# Multiple Power Strips Connected In Series

S

#### Sean

Jan 1, 1970
0
Hi,

I've known this was 'taboo' for as long as I can remember. What I'd
like to know is why is it a bad idea to connect multiple power strips
(with surge suppression and/or line filters) in series; especially
when using computers.

I found several references which say not to do it, but no simple
practical explanation as to why.

The only way I can think to demonstrate it is to get a half a dozen of
them and connect them up in series, and stick meters at the wall,
between each, and at the end. I suspect that doing so will show some
form of degradation, but what I'm not sure what it will be or why it
will occur.

Any detailed explanation and or pointer to a web site where this is
explained would be appreciated.

Thanks a 10E6!

R

#### rayjking

Jan 1, 1970
0
Hi,

One reason is due to the fast rise of current in transients the inductance
of the added length of wire defeats the transprotection.
One inch of wire ( type used in the power strips ) is about 19nh. if you add
the 1000 amps possible and the length of wire at a high di/dt then many
volts can be generated and addition the phone leadin may have lower
impedance ( more current ) than the power leads due to the transmission line
effect of the telephone line.

Ray

J

#### John Larkin

Jan 1, 1970
0
Hi,

I've known this was 'taboo' for as long as I can remember. What I'd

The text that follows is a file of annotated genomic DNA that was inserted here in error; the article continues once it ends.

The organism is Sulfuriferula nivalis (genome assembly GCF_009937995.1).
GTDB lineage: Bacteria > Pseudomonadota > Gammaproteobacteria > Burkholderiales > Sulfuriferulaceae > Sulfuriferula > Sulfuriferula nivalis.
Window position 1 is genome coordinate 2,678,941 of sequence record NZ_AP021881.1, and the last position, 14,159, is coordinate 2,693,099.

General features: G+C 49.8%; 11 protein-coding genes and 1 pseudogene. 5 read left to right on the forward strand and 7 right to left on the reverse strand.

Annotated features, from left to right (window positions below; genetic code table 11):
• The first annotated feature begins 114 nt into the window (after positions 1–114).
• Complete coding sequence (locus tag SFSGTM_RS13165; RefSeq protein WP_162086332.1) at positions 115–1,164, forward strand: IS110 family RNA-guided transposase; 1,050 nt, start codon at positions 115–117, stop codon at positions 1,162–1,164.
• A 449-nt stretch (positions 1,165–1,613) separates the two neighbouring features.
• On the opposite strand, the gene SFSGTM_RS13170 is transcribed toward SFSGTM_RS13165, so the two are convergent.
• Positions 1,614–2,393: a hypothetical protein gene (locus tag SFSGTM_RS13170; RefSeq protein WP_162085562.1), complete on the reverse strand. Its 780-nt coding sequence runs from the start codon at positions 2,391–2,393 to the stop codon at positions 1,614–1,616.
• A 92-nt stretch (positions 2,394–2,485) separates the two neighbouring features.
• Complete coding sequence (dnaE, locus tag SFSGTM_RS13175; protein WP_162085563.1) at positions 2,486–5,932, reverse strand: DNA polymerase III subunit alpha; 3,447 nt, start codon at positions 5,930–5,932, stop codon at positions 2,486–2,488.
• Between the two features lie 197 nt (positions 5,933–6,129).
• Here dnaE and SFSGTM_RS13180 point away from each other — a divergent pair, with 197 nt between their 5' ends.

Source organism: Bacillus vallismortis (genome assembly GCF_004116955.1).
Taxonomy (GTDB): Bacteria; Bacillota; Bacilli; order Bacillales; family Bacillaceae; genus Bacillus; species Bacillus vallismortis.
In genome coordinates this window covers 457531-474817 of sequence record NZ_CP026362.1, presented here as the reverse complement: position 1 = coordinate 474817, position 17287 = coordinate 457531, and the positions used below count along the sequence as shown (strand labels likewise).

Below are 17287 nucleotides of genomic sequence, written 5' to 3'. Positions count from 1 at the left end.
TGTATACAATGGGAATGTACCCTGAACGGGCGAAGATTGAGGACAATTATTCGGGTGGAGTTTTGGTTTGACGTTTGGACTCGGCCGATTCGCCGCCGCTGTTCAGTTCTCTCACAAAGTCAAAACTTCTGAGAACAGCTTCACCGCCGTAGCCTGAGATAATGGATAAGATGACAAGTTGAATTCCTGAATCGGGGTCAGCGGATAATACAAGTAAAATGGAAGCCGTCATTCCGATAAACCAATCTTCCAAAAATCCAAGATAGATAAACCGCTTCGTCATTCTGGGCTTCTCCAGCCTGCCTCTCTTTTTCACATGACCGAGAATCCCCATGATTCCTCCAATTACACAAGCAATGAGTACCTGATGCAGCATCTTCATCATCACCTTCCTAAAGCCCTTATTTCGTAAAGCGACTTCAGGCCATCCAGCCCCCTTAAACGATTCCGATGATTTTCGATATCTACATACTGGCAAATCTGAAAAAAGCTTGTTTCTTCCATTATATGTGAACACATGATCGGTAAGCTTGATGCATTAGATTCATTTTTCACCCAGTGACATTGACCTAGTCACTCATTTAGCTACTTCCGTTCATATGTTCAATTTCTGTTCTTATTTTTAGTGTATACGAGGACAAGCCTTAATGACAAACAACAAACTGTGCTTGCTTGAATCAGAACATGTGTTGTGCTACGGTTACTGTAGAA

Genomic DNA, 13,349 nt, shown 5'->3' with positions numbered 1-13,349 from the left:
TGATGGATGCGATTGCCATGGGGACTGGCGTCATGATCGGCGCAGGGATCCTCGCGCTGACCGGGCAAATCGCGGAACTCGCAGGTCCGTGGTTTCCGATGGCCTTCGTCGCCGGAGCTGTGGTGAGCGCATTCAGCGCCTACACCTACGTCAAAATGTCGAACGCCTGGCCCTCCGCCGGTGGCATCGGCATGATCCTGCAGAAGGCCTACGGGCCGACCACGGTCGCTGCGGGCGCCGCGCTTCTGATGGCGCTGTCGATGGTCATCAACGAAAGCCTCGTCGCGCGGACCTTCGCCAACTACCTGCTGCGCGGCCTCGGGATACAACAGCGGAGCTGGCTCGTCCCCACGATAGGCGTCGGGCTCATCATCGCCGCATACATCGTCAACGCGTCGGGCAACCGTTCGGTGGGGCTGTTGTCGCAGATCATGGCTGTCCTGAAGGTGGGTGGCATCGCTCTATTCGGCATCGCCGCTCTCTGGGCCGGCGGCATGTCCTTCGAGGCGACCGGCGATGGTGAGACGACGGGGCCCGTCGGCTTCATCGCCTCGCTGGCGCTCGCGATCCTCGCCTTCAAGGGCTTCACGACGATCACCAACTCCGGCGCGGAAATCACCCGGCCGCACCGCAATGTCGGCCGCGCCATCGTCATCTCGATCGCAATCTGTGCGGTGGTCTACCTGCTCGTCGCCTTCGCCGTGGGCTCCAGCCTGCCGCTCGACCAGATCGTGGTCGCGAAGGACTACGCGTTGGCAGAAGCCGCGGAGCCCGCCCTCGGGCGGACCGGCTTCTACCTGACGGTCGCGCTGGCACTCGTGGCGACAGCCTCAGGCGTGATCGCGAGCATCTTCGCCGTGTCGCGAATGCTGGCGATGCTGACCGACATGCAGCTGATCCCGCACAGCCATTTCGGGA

like to know is why is it a bad idea to connect multiple power strips
(with surge suppression and/or line filters) in series; especially
when using computers.

I found several references which say not to do it, but no simple
practical explanation as to why.

The only way I can think to demonstrate it is to get a half a dozen of
them and connect them up in series, and stick meters at the wall,
between each, and at the end. I suspect that doing so will show some
form of degradation, but what I'm not sure what it will be or why it
will occur.

Any detailed explanation and or pointer to a web site where this is
explained would be appreciated.

Thanks a 10E6!

There's really no reason not to. If they all have circuit breakers,
which most do, the upstream guys will trip if they're overloaded by
the total load. If you put the lighter loads towards the end of the
string, voltage drop along the total length of power cord will be
minimized. As far as length goes, it's not much different from a long
extension cord.

John

S

#### Sean

Jan 1, 1970
0
Here's what I found in groups:

----------

Putting power strips in series only degrades their performance.

Someone wires 5 power strips in series and you're at the end.

- Multiple AC power strips in series.

"Does 5 power strips in series violate some kind of NEC code or
ordinance"?

{Dialog where a power strip is diagnosed as a problem}

http://support.jp.dell.com/docs/systems/ph2o/solving.htm#1111403

Check for interference— Electrical appliances on the same circuit or
operating near the computer can cause interference. Other causes of
interference: power extension cables, too many devices on a power
strip, or multiple power strips connected to the same electrical
outlet.

OPNAV INSTRUCTION 5100.19D VOLUME II CHANGE TRANSMITTAL 1 30 AUGUST
2001 - C0804